A: I love Fanlore, but yeah, Fanlore is tricky! Part of it is that many parts of fandom right now are coming from a “LJ” place, where the virtues of it are “This is my house and I can say whatever I want!” A lot of OTW projects are much more communal than than that – like, even the AO3, while it is a host for your stories and you can edit or delete them–is not as under your own control as something like LJ–it’s about the public good rather than personal customizability. (Is that a word?) Anyway, with Fanlore it’s even worse, because there is this way in which you have to work with people to make a wiki and your own take on things might be changed or overwritten, which can be upsetting. It’s like the opposite of an LJ post. There’s also the issue of whether people are comfortable coming in and saying, “This is how I saw it”–a lot of people are uncomfortable making assertions about that, even though the Wikicomm and the Board have said over and over that we want multiple, plural points of view. (And of course, contributors who are comfortable being assertive – raises hand guiltily; resembles that remark – might also scare away the kind of fans who aren’t! So you get a dominant group that, by definition, is kind of pushy!) Add to that that you have different areas of fandom bringing different fannish norms to the table and you know, people are going have issues. I have to say that I do think that progress there will happen through a) clearer policies that b) are repeated over and over and after a while will become more normative and c) will hopefully spread through fandom that plurality really is needed. But I don’t think it’s going to be overnight, and at first anyway, there are going to be people who find the tone or the norms sufficiently different that they’re going to back away. I also think that probably different fandoms are going to have to come to Fanlore in groups, en masse, and I think we could be doing more to be inviting people to come in groups – I did some work there inviting the Due South review communities to post the results of some of their work to Fanlore, but we could do more specific invitations to particular subcommunities. And the challenge idea on the DW is a good one, I think! We could also think about things like contests or something–something like a meta-version of McShep match, or maybe a kind of 30 tasks in 30 days kind of communal group editing project.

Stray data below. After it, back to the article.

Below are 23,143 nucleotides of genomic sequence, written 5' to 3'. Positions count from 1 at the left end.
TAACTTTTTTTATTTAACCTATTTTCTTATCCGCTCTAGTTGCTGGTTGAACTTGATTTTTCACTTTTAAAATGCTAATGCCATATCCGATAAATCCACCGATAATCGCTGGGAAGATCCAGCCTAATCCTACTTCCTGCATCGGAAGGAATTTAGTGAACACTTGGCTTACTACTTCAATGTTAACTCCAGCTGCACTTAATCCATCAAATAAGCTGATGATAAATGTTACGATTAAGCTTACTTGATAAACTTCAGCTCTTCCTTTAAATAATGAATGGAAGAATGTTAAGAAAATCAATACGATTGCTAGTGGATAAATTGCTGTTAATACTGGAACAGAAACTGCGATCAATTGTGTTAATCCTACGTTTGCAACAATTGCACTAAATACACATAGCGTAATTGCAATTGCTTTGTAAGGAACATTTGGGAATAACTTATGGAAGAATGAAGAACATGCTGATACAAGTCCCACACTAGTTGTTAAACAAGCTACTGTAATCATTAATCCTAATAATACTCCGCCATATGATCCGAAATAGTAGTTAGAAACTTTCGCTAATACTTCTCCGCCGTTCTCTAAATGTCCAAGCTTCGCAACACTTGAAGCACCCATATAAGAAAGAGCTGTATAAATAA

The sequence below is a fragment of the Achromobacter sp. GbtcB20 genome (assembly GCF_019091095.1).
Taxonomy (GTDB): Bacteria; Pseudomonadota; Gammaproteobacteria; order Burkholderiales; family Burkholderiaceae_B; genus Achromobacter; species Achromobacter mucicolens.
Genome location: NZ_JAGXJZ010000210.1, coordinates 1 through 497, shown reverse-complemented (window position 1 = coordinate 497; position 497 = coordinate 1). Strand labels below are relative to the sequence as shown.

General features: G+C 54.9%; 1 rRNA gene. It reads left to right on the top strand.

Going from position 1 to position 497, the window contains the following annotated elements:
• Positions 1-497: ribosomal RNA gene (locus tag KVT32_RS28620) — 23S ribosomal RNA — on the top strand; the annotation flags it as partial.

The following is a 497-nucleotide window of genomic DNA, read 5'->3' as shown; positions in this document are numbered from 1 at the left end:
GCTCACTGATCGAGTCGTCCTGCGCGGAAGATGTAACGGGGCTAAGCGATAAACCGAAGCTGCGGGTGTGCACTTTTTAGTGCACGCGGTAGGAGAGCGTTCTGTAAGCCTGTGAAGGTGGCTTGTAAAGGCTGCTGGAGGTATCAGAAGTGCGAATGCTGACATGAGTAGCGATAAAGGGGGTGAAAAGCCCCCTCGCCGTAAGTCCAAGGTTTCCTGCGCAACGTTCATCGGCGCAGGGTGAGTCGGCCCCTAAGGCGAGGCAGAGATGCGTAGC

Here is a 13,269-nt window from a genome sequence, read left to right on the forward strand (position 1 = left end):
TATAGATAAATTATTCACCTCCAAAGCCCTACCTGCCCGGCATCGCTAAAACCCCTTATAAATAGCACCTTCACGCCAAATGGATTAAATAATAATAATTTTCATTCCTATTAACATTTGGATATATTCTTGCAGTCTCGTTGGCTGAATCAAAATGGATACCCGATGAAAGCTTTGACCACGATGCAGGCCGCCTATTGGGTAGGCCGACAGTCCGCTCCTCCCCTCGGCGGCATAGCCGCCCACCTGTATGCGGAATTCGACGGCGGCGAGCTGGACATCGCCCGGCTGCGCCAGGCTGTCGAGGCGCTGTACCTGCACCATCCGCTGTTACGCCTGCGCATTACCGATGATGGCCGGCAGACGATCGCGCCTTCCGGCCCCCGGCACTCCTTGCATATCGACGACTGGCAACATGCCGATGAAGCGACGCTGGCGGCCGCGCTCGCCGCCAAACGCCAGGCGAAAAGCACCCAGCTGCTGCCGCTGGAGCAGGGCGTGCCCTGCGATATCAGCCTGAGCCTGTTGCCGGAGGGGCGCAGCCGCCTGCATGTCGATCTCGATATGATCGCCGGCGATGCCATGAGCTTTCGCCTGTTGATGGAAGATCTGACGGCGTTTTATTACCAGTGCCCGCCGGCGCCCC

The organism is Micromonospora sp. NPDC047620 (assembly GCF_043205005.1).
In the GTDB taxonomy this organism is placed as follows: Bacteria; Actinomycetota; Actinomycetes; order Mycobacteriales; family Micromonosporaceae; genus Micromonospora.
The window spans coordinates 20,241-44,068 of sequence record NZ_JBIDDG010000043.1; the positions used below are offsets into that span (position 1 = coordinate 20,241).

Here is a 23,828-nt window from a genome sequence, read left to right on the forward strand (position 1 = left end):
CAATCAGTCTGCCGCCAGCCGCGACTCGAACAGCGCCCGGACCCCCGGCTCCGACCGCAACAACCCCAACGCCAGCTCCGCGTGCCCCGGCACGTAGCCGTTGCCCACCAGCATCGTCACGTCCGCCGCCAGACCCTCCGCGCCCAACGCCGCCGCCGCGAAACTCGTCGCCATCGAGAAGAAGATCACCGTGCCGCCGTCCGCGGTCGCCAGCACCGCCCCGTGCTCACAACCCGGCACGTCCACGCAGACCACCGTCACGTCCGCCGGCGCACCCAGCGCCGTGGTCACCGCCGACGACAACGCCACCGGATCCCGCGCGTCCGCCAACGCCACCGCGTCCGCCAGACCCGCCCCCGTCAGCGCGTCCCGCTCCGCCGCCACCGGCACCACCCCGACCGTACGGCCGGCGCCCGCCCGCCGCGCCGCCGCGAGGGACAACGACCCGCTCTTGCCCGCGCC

5. fcoppa commented:

    Q: i had a question specifically for Francesca. can i paste it here for her to answer when she has time (as previously)?

    A: priusplural – or anyone else – please feel free to email me or to reply here! I haven’t got the question yet but am happy to answer!! fcoppa at transformativeworks dot org. Thank you for being interested!!!!